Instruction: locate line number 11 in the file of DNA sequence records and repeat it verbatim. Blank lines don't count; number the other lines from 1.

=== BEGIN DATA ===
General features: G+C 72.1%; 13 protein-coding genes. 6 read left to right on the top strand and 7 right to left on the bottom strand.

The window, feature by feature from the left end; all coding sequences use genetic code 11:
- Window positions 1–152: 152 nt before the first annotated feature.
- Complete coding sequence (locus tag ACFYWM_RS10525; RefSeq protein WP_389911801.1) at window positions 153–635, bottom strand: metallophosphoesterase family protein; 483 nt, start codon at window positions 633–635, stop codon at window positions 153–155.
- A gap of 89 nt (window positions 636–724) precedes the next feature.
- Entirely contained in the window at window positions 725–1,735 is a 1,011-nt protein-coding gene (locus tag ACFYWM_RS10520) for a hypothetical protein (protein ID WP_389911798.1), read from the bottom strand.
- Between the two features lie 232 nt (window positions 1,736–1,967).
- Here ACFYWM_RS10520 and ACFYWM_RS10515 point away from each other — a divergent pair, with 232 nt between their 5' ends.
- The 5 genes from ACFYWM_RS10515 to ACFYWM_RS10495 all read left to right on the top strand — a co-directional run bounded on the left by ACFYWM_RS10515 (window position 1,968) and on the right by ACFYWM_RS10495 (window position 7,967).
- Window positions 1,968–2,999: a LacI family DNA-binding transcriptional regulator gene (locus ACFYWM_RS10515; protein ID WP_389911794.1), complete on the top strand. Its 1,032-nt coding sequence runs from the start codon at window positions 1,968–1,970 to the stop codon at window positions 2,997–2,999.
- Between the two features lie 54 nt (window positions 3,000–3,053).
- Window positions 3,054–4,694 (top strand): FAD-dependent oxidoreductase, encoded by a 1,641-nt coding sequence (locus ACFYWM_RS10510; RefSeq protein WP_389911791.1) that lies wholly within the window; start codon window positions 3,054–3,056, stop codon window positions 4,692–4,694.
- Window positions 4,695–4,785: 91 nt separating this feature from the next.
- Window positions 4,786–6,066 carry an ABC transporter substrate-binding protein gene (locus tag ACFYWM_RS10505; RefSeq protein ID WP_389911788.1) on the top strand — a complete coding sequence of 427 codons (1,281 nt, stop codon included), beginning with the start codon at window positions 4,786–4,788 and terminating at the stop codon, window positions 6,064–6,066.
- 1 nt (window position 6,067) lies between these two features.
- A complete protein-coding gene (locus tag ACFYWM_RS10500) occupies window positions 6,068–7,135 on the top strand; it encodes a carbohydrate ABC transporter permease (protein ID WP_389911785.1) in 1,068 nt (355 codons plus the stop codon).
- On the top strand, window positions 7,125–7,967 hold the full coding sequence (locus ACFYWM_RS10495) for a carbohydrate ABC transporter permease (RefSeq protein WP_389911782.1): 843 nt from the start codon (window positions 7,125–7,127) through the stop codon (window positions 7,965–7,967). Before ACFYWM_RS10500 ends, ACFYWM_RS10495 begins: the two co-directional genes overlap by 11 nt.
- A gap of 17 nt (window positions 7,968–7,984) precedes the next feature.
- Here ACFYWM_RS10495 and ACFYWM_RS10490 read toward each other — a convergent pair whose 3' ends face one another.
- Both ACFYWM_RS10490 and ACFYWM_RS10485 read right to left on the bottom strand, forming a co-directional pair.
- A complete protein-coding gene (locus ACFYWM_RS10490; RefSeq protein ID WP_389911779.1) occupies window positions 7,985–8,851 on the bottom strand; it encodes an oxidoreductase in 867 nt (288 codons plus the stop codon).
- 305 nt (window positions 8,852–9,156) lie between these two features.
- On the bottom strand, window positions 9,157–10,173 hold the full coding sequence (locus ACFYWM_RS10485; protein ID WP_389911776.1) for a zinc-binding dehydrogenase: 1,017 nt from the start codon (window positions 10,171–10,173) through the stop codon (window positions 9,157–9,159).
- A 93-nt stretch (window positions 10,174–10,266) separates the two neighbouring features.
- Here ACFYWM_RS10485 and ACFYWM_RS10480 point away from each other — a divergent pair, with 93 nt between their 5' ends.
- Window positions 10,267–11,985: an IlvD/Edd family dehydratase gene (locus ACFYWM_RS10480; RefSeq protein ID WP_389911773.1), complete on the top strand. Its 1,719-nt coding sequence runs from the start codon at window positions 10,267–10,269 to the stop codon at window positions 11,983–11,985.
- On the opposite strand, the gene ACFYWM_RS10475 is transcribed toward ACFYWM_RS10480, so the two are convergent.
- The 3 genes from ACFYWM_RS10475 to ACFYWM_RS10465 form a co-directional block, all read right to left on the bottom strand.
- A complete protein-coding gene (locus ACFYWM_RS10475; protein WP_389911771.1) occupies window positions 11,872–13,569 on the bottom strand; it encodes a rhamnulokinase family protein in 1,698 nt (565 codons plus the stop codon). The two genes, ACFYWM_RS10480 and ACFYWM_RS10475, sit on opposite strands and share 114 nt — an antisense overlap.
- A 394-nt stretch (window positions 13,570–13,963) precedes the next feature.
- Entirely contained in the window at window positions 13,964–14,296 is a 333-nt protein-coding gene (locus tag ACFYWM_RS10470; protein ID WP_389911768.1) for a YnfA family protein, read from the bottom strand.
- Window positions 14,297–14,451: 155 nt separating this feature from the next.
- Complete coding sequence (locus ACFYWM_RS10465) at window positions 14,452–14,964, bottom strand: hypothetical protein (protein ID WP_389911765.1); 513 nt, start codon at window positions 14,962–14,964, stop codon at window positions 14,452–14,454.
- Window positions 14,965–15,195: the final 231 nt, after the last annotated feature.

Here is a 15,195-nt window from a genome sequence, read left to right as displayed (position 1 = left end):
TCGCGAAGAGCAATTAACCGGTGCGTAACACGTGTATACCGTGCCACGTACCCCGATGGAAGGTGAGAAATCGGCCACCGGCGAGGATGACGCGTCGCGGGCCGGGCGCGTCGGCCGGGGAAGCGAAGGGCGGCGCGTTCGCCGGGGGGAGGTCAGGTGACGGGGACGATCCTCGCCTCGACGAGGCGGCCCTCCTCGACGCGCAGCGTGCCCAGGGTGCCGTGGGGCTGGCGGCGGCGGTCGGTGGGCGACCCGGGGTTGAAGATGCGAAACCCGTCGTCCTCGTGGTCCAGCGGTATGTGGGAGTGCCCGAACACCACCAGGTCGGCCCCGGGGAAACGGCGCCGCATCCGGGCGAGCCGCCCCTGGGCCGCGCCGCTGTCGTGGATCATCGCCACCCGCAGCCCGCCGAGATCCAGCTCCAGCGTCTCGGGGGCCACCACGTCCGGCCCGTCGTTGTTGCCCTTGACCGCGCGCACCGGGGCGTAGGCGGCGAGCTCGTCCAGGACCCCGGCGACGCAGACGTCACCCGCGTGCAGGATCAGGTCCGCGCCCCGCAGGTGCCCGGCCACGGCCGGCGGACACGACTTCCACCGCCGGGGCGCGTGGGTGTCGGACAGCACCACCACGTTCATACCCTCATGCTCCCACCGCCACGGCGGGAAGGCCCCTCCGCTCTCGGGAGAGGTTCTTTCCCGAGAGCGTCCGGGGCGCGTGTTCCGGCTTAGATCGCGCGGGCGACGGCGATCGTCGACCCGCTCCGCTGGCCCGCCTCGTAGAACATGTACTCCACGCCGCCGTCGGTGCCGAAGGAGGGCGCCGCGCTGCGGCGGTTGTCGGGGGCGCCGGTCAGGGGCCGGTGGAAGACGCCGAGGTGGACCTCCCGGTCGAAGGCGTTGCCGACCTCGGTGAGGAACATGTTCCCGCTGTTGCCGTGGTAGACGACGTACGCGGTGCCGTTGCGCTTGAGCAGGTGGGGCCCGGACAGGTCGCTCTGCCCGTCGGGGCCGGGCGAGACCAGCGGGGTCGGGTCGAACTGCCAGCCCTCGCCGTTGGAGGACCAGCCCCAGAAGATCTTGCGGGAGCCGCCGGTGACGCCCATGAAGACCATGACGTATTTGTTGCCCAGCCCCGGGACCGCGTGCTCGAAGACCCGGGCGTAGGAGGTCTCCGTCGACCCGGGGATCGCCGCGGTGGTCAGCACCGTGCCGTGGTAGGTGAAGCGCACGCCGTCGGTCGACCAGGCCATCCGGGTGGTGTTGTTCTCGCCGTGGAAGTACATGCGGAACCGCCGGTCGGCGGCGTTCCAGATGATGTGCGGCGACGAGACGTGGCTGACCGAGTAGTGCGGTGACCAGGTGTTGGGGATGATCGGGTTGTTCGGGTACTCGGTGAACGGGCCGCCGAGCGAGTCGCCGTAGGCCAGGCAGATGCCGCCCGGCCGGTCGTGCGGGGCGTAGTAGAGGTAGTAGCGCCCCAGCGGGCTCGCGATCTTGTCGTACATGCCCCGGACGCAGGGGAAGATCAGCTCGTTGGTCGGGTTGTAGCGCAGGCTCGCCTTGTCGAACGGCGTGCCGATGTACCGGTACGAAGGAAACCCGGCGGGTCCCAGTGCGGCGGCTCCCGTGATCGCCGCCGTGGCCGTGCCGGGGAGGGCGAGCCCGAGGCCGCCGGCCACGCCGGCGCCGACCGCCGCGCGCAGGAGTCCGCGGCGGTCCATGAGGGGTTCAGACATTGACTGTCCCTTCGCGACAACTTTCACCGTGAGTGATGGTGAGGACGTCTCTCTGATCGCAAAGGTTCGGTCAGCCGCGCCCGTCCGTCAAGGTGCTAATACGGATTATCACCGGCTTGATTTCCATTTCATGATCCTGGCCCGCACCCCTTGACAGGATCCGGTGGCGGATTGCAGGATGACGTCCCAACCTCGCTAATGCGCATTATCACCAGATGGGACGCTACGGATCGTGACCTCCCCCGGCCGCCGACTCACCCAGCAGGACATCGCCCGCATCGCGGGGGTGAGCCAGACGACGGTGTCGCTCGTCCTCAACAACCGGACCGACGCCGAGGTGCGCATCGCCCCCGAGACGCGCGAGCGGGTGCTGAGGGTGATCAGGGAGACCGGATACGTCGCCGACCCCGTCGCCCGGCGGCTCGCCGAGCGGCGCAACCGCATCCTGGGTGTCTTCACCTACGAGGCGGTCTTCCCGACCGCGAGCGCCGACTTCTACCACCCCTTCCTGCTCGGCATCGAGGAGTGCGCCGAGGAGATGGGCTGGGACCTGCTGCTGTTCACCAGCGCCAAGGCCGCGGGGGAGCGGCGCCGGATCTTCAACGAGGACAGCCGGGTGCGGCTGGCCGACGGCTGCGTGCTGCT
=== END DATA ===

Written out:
- Between the two features lie 54 nt (window positions 3,000–3,053).